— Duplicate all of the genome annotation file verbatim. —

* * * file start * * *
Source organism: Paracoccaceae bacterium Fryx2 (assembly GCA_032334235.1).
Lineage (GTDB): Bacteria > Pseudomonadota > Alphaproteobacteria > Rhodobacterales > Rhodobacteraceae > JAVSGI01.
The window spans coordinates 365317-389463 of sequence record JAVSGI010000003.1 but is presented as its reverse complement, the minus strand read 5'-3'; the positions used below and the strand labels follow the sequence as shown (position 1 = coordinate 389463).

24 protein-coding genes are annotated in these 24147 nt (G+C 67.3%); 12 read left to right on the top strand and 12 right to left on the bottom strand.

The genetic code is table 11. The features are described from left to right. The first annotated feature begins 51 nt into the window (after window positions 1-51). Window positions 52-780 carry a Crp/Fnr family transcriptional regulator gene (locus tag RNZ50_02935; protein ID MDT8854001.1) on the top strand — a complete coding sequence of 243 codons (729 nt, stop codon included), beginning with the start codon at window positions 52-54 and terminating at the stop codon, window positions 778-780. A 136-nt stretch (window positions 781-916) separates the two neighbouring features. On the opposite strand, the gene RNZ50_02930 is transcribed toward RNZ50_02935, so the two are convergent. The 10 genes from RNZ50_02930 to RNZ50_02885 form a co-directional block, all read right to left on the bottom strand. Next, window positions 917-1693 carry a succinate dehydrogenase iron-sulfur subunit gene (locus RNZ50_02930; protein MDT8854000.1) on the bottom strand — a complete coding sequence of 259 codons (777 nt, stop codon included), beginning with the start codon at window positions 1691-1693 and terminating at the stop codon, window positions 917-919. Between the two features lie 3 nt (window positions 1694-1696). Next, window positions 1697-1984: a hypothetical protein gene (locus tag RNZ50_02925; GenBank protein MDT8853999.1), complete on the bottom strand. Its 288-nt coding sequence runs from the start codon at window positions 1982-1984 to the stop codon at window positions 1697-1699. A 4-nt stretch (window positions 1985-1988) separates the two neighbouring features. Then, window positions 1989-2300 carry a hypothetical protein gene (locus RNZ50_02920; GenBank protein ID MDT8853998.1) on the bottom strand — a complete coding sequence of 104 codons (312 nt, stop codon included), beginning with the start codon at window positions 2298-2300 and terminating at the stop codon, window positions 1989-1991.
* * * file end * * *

Source organism: Paracoccaceae bacterium Fryx2 (assembly GCA_032334235.1).
Lineage (GTDB): Bacteria > Pseudomonadota > Alphaproteobacteria > Rhodobacterales > Rhodobacteraceae > JAVSGI01.
The window spans coordinates 365317-389463 of sequence record JAVSGI010000003.1 but is presented as its reverse complement, the minus strand read 5'-3'; the positions used below and the strand labels follow the sequence as shown (position 1 = coordinate 389463).

24 protein-coding genes are annotated in these 24147 nt (G+C 67.3%); 12 read left to right on the top strand and 12 right to left on the bottom strand.

The genetic code is table 11. The features are described from left to right. The first annotated feature begins 51 nt into the window (after window positions 1-51). Window positions 52-780 carry a Crp/Fnr family transcriptional regulator gene (locus tag RNZ50_02935; protein ID MDT8854001.1) on the top strand — a complete coding sequence of 243 codons (729 nt, stop codon included), beginning with the start codon at window positions 52-54 and terminating at the stop codon, window positions 778-780. A 136-nt stretch (window positions 781-916) separates the two neighbouring features. On the opposite strand, the gene RNZ50_02930 is transcribed toward RNZ50_02935, so the two are convergent. The 10 genes from RNZ50_02930 to RNZ50_02885 form a co-directional block, all read right to left on the bottom strand. Next, window positions 917-1693 carry a succinate dehydrogenase iron-sulfur subunit gene (locus RNZ50_02930; protein MDT8854000.1) on the bottom strand — a complete coding sequence of 259 codons (777 nt, stop codon included), beginning with the start codon at window positions 1691-1693 and terminating at the stop codon, window positions 917-919. Between the two features lie 3 nt (window positions 1694-1696). Next, window positions 1697-1984: a hypothetical protein gene (locus tag RNZ50_02925; GenBank protein MDT8853999.1), complete on the bottom strand. Its 288-nt coding sequence runs from the start codon at window positions 1982-1984 to the stop codon at window positions 1697-1699. A 4-nt stretch (window positions 1985-1988) separates the two neighbouring features. Then, window positions 1989-2300 carry a hypothetical protein gene (locus RNZ50_02920; GenBank protein ID MDT8853998.1) on the bottom strand — a complete coding sequence of 104 codons (312 nt, stop codon included), beginning with the start codon at window positions 2298-2300 and terminating at the stop codon, window positions 1989-1991.